Residential Wastewater Treatment It is becoming clear that centralized sewage systems will become artifacts of the past. They are generally expensive, energy intensive, require a lot of chemicals and contaminate rivers, lakes and oceans.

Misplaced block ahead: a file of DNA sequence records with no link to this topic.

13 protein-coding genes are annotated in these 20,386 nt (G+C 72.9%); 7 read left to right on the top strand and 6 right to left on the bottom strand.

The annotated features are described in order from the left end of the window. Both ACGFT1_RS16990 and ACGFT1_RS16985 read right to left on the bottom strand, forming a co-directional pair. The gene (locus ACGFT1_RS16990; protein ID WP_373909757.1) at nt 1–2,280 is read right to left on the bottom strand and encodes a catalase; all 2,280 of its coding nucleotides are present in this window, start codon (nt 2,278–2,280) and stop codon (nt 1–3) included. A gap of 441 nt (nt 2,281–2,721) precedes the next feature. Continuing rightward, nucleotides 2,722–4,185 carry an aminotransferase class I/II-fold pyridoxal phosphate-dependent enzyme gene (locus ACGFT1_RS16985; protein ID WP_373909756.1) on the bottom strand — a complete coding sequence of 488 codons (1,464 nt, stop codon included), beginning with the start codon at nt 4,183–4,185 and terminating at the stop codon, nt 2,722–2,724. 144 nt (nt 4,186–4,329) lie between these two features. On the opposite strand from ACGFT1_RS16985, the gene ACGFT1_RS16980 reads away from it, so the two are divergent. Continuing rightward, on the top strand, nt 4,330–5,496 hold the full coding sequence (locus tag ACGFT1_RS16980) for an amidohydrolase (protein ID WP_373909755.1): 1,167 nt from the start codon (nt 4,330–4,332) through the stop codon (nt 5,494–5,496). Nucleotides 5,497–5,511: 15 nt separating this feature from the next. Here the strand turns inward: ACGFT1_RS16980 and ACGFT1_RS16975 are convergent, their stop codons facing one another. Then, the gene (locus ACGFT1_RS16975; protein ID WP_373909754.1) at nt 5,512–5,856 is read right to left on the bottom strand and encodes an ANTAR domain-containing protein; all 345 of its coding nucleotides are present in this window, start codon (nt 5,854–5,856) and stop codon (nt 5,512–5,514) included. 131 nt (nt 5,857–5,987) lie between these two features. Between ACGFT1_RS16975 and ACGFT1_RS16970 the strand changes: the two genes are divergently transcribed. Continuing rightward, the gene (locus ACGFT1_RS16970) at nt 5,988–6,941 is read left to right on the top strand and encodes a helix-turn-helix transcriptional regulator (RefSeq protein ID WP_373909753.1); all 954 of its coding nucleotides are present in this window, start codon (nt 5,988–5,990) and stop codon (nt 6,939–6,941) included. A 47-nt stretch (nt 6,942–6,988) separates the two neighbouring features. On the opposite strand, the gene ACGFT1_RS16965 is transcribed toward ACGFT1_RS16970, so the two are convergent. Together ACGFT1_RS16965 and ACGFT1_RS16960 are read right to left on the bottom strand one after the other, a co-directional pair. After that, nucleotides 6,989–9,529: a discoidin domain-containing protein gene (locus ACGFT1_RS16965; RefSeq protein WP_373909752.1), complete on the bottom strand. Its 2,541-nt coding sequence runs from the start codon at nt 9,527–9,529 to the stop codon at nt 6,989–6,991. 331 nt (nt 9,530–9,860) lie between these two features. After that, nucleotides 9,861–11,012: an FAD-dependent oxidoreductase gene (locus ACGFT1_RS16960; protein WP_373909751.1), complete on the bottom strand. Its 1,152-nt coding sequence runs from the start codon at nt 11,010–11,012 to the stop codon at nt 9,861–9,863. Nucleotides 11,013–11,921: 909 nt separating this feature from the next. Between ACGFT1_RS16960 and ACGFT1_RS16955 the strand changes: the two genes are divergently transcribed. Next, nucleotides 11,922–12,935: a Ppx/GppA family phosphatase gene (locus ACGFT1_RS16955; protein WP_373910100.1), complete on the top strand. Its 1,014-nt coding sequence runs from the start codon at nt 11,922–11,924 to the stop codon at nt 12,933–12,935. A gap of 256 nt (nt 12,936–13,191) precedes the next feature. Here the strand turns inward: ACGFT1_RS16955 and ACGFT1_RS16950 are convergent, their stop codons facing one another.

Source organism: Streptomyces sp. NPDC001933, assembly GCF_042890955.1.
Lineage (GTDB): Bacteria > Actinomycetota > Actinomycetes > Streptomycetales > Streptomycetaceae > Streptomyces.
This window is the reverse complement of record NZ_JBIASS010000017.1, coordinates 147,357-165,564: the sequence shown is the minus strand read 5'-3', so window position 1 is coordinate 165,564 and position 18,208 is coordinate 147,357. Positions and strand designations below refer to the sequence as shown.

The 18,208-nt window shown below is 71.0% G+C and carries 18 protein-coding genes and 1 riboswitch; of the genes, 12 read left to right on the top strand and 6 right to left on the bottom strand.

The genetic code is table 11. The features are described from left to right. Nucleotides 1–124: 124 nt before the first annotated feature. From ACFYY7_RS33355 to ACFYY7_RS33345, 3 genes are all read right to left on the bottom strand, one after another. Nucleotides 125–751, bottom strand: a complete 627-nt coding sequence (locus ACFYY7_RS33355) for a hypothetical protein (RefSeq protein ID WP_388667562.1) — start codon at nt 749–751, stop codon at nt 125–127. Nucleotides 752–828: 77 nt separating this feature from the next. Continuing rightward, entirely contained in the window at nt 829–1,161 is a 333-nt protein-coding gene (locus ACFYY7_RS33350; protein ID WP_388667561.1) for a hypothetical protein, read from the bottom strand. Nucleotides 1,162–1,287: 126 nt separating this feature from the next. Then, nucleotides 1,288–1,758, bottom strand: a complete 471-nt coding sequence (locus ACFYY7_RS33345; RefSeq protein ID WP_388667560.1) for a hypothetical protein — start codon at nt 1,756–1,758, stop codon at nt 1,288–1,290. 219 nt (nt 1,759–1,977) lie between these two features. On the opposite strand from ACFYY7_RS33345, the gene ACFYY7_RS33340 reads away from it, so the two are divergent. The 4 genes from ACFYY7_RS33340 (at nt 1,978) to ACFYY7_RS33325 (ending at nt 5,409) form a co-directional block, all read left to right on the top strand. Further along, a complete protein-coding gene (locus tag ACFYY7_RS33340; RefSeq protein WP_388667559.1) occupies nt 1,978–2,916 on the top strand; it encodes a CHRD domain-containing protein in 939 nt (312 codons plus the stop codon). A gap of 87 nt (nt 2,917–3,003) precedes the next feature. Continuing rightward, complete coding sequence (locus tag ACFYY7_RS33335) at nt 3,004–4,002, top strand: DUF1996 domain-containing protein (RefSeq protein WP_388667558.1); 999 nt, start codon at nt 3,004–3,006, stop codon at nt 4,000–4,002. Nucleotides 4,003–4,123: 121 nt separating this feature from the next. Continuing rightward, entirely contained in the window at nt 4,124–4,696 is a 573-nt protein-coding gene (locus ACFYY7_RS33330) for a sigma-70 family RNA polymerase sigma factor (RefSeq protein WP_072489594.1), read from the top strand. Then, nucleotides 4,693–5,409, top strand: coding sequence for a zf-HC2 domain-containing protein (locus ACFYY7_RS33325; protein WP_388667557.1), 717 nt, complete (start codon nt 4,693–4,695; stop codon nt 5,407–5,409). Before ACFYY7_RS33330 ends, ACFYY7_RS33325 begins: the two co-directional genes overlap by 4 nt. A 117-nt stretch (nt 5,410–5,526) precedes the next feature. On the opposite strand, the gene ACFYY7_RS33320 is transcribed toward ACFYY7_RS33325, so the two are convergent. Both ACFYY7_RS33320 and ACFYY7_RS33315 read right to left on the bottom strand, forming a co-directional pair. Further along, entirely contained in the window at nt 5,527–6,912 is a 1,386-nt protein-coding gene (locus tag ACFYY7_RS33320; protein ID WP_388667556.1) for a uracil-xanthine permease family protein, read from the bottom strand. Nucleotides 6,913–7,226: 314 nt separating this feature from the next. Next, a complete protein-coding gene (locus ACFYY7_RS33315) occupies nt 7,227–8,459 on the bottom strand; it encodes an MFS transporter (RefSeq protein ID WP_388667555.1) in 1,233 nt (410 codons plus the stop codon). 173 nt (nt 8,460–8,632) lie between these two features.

Wastewater or sewage is divided into two categories. All the wastewater without the toilet and food laden kitchen sink is considered greywater. Any waste water containing toilet effluent and kitchen sink effluent is considered blackwater. The simplest method to treat waste water onsite is to install a septic system that utilizes bacteria to breakdown the total sewage. The liquid overflow provides safe irrigation by a leachfield for surrounding trees. However, there are many better ways to handle sewage. First of all, it is advisable to separate greywater from blackwater as greywater typically provides the bulk of residential waste water and can be processed with less effort than blackwater. There are various ways to treat greywater including low profile landscape irrigation or to be reused for specially designed indoor planters tolerant to greywater known as botanical greywater processors. Our preferred choice of treating greywater is to integrate it into a system for residential water recycling to conserve water consumption which utilizes every drop of water four to seven times as described on our water page. This system integrates greywater and blackwater into one system with maximum efficiency. Blackwater by itself can also be treated by septic systems as described above. Another method is to use especially designed outdoor botanical processing units however they are not very efficient and can be problematic in colder climates. Anaerobic biodigestion is Green New World’s preferred choice of treating blackwater which integrates well into the water recycling system and the energy generation system of a residential household. Please see relevant sections for more detail.